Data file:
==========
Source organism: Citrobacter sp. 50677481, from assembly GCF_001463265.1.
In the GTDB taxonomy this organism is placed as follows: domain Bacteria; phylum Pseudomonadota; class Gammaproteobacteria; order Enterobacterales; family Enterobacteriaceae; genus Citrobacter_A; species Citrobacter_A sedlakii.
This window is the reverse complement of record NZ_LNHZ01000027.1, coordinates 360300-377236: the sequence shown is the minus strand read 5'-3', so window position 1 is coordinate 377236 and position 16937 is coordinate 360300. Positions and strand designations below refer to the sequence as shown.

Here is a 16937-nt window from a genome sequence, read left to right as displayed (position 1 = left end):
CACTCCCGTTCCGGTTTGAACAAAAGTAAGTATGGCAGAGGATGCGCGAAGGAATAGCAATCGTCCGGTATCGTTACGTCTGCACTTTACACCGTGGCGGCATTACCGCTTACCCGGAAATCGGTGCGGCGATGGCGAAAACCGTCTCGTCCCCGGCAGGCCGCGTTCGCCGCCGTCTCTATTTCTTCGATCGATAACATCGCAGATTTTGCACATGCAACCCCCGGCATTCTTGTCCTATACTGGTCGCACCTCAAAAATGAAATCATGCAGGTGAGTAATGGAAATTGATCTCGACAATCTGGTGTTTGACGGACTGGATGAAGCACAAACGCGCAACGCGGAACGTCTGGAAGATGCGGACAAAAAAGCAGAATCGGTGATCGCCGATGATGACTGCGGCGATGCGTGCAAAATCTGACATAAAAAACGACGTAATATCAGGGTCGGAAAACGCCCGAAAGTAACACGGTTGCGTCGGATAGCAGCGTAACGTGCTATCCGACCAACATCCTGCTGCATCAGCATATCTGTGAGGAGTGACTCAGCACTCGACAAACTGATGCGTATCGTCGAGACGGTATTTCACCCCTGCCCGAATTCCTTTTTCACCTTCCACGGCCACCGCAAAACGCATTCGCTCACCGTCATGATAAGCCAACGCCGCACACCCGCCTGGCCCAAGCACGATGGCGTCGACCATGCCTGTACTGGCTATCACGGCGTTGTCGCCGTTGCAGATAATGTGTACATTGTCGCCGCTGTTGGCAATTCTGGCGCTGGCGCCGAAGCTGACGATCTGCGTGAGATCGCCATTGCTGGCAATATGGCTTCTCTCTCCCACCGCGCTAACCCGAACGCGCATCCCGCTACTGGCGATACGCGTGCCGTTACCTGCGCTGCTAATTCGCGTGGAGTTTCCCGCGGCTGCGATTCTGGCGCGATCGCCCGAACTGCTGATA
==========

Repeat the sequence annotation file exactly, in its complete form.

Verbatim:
Source organism: Citrobacter sp. 50677481, from assembly GCF_001463265.1.
In the GTDB taxonomy this organism is placed as follows: domain Bacteria; phylum Pseudomonadota; class Gammaproteobacteria; order Enterobacterales; family Enterobacteriaceae; genus Citrobacter_A; species Citrobacter_A sedlakii.
This window is the reverse complement of record NZ_LNHZ01000027.1, coordinates 360300-377236: the sequence shown is the minus strand read 5'-3', so window position 1 is coordinate 377236 and position 16937 is coordinate 360300. Positions and strand designations below refer to the sequence as shown.

Here is a 16937-nt window from a genome sequence, read left to right as displayed (position 1 = left end):
CACTCCCGTTCCGGTTTGAACAAAAGTAAGTATGGCAGAGGATGCGCGAAGGAATAGCAATCGTCCGGTATCGTTACGTCTGCACTTTACACCGTGGCGGCATTACCGCTTACCCGGAAATCGGTGCGGCGATGGCGAAAACCGTCTCGTCCCCGGCAGGCCGCGTTCGCCGCCGTCTCTATTTCTTCGATCGATAACATCGCAGATTTTGCACATGCAACCCCCGGCATTCTTGTCCTATACTGGTCGCACCTCAAAAATGAAATCATGCAGGTGAGTAATGGAAATTGATCTCGACAATCTGGTGTTTGACGGACTGGATGAAGCACAAACGCGCAACGCGGAACGTCTGGAAGATGCGGACAAAAAAGCAGAATCGGTGATCGCCGATGATGACTGCGGCGATGCGTGCAAAATCTGACATAAAAAACGACGTAATATCAGGGTCGGAAAACGCCCGAAAGTAACACGGTTGCGTCGGATAGCAGCGTAACGTGCTATCCGACCAACATCCTGCTGCATCAGCATATCTGTGAGGAGTGACTCAGCACTCGACAAACTGATGCGTATCGTCGAGACGGTATTTCACCCCTGCCCGAATTCCTTTTTCACCTTCCACGGCCACCGCAAAACGCATTCGCTCACCGTCATGATAAGCCAACGCCGCACACCCGCCTGGCCCAAGCACGATGGCGTCGACCATGCCTGTACTGGCTATCACGGCGTTGTCGCCGTTGCAGATAATGTGTACATTGTCGCCGCTGTTGGCAATTCTGGCGCTGGCGCCGAAGCTGACGATCTGCGTGAGATCGCCATTGCTGGCAATATGGCTTCTCTCTCCCACCGCGCTAACCCGAACGCGCATCCCGCTACTGGCGATACGCGTGCCGTTACCTGCGCTGCTAATTCGCGTGGAGTTTCCCGCGGCTGCGATTCTGGCGCGATCGCCCGAACTGCTGATA